SEC Form S-11 is a filing that is used to register securities ...
  6. Non-Traded REIT

    A non-traded REIT does not trade on a securities exchange and ...
Related Articles
  1. Investing

    5 Types of REITs and How to Invest in Them

    Real estate investment trusts are a sound addition to a diversified portfolio. Learn what you need to know to invest.
  2. Investing

    REITs vs. REIT ETFs: How They Compare

    Learn about the difference in investing in a REIT for a single real estate company versus investing in a REIT ETF that tracks a larger REIT index.
  3. Investing

    Billboards to Hotels: The Right REITs for Growth & Income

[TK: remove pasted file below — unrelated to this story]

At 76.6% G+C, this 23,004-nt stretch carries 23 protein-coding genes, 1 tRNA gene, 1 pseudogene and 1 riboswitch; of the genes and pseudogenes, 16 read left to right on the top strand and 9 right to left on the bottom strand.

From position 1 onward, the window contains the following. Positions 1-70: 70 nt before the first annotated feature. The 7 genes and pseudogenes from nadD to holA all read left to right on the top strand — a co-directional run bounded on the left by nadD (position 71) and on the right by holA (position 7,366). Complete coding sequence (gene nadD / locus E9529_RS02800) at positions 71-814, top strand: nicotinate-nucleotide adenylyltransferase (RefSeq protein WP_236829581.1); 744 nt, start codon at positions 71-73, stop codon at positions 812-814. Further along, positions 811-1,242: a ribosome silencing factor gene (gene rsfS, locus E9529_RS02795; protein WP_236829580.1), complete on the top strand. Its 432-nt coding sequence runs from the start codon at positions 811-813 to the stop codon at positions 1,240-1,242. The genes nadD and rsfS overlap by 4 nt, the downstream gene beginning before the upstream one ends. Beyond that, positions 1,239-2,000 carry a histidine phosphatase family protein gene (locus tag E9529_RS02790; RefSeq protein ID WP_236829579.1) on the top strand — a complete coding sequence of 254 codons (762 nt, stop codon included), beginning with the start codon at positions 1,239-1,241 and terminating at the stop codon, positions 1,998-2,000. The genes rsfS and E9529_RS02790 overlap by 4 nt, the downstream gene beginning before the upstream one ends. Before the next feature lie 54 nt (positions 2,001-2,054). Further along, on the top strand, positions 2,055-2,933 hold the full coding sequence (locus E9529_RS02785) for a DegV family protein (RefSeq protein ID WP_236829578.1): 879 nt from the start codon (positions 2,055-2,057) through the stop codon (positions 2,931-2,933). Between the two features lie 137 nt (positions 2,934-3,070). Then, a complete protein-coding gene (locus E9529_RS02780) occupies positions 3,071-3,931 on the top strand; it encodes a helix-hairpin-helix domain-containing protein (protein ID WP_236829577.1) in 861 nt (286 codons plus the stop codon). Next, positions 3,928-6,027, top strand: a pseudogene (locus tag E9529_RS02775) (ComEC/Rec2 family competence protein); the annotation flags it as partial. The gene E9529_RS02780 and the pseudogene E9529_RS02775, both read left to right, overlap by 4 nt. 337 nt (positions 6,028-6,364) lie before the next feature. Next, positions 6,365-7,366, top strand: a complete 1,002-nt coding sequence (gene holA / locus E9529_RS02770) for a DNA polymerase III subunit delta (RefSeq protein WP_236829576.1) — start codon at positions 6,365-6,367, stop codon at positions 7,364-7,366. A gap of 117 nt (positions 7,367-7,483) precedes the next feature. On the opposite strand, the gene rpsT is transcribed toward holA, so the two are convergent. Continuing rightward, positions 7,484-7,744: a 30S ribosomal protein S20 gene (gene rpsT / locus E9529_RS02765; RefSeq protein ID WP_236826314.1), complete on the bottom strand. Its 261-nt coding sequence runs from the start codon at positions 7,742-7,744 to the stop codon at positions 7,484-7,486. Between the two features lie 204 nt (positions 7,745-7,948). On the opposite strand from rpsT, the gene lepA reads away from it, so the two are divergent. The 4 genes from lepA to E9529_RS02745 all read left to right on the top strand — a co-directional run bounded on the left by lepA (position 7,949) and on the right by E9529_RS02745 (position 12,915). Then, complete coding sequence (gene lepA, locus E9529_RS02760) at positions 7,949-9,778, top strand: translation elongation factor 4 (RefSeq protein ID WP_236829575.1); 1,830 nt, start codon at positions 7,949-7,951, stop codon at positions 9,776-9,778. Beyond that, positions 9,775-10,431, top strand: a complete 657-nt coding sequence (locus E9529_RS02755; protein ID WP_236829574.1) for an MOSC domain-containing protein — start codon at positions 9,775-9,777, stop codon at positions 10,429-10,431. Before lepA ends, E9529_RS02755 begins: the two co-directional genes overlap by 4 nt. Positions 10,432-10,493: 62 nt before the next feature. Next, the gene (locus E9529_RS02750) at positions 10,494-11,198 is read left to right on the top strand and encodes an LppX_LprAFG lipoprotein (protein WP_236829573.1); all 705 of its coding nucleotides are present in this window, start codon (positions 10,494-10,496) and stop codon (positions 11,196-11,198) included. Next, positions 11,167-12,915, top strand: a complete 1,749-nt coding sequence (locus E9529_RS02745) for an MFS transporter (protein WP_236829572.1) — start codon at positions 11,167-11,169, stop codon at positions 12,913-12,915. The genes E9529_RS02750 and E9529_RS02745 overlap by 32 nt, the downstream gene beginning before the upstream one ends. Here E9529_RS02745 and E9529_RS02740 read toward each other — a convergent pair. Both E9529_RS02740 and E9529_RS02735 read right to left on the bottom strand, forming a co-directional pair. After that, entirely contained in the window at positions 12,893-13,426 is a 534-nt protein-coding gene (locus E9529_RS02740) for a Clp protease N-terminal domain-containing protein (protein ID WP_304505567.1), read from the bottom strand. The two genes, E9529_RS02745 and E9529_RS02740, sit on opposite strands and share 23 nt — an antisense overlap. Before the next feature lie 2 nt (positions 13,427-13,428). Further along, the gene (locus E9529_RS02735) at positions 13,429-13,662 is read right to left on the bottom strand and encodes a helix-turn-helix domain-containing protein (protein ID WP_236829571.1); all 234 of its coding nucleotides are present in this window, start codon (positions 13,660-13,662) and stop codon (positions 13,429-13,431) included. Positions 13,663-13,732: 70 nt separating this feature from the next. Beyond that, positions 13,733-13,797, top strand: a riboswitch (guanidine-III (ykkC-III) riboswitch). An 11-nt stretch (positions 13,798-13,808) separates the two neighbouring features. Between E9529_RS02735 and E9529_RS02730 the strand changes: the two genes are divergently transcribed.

While rising rates have recently dampened enthusiasm for real estate investment trusts, several contributors to MoneyShow.com believe select REITs are well-positioned to benefit from continued ...
  4. Investing

    What Investors Can Expect from REITs in the New Year

    REITs have been hit hard over the past couple of months. Here's why, and what to look for next.
  5. Investing

    Real Estate Investing in a High-Interest-Rate Environment

    Learn how private real estate investing and public real estate investing (or investing in REITs) is affected by a high-interest rate environment.
  6. Investing

    The Basics of REIT Taxation

    The unique tax advantages offered by real estate investment trusts (REITs) can translate into superior yields. Learn more about specifically how REITs are taxed.